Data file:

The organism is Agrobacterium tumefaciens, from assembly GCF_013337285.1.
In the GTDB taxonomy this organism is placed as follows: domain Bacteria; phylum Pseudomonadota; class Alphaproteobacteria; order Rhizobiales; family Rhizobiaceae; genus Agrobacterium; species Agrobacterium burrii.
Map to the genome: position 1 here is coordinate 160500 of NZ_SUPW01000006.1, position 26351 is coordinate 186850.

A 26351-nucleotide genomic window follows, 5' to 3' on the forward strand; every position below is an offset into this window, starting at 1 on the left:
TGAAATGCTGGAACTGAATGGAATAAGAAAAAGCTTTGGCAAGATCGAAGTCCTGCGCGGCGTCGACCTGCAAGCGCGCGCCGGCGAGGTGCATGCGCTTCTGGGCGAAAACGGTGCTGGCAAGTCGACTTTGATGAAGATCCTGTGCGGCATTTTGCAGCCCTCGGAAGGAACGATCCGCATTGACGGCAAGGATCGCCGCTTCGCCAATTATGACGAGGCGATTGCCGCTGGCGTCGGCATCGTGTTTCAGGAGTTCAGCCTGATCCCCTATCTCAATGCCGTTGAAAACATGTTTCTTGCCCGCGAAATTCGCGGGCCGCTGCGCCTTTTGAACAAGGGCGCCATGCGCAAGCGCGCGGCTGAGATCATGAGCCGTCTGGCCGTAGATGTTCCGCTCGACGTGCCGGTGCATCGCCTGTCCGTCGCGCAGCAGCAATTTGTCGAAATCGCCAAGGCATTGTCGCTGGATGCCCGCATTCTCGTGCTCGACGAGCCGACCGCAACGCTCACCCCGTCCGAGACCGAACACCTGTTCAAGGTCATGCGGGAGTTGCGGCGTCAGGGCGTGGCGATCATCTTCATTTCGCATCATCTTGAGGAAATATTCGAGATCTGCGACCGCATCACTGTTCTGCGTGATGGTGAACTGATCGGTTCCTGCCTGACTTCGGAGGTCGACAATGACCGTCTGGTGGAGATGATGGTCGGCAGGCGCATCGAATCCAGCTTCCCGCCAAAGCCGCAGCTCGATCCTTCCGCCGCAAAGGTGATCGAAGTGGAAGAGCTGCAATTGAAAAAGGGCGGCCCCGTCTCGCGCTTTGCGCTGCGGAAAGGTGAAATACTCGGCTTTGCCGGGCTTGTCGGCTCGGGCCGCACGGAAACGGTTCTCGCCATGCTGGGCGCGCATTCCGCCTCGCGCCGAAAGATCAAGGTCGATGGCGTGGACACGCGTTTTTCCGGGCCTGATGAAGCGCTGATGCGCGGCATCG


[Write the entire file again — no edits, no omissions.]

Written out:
The organism is Agrobacterium tumefaciens, from assembly GCF_013337285.1.
In the GTDB taxonomy this organism is placed as follows: domain Bacteria; phylum Pseudomonadota; class Alphaproteobacteria; order Rhizobiales; family Rhizobiaceae; genus Agrobacterium; species Agrobacterium burrii.
Map to the genome: position 1 here is coordinate 160500 of NZ_SUPW01000006.1, position 26351 is coordinate 186850.

A 26351-nucleotide genomic window follows, 5' to 3' on the forward strand; every position below is an offset into this window, starting at 1 on the left:
TGAAATGCTGGAACTGAATGGAATAAGAAAAAGCTTTGGCAAGATCGAAGTCCTGCGCGGCGTCGACCTGCAAGCGCGCGCCGGCGAGGTGCATGCGCTTCTGGGCGAAAACGGTGCTGGCAAGTCGACTTTGATGAAGATCCTGTGCGGCATTTTGCAGCCCTCGGAAGGAACGATCCGCATTGACGGCAAGGATCGCCGCTTCGCCAATTATGACGAGGCGATTGCCGCTGGCGTCGGCATCGTGTTTCAGGAGTTCAGCCTGATCCCCTATCTCAATGCCGTTGAAAACATGTTTCTTGCCCGCGAAATTCGCGGGCCGCTGCGCCTTTTGAACAAGGGCGCCATGCGCAAGCGCGCGGCTGAGATCATGAGCCGTCTGGCCGTAGATGTTCCGCTCGACGTGCCGGTGCATCGCCTGTCCGTCGCGCAGCAGCAATTTGTCGAAATCGCCAAGGCATTGTCGCTGGATGCCCGCATTCTCGTGCTCGACGAGCCGACCGCAACGCTCACCCCGTCCGAGACCGAACACCTGTTCAAGGTCATGCGGGAGTTGCGGCGTCAGGGCGTGGCGATCATCTTCATTTCGCATCATCTTGAGGAAATATTCGAGATCTGCGACCGCATCACTGTTCTGCGTGATGGTGAACTGATCGGTTCCTGCCTGACTTCGGAGGTCGACAATGACCGTCTGGTGGAGATGATGGTCGGCAGGCGCATCGAATCCAGCTTCCCGCCAAAGCCGCAGCTCGATCCTTCCGCCGCAAAGGTGATCGAAGTGGAAGAGCTGCAATTGAAAAAGGGCGGCCCCGTCTCGCGCTTTGCGCTGCGGAAAGGTGAAATACTCGGCTTTGCCGGGCTTGTCGGCTCGGGCCGCACGGAAACGGTTCTCGCCATGCTGGGCGCGCATTCCGCCTCGCGCCGAAAGATCAAGGTCGATGGCGTGGACACGCGTTTTTCCGGGCCTGATGAAGCGCTGATGCGCGGCATCG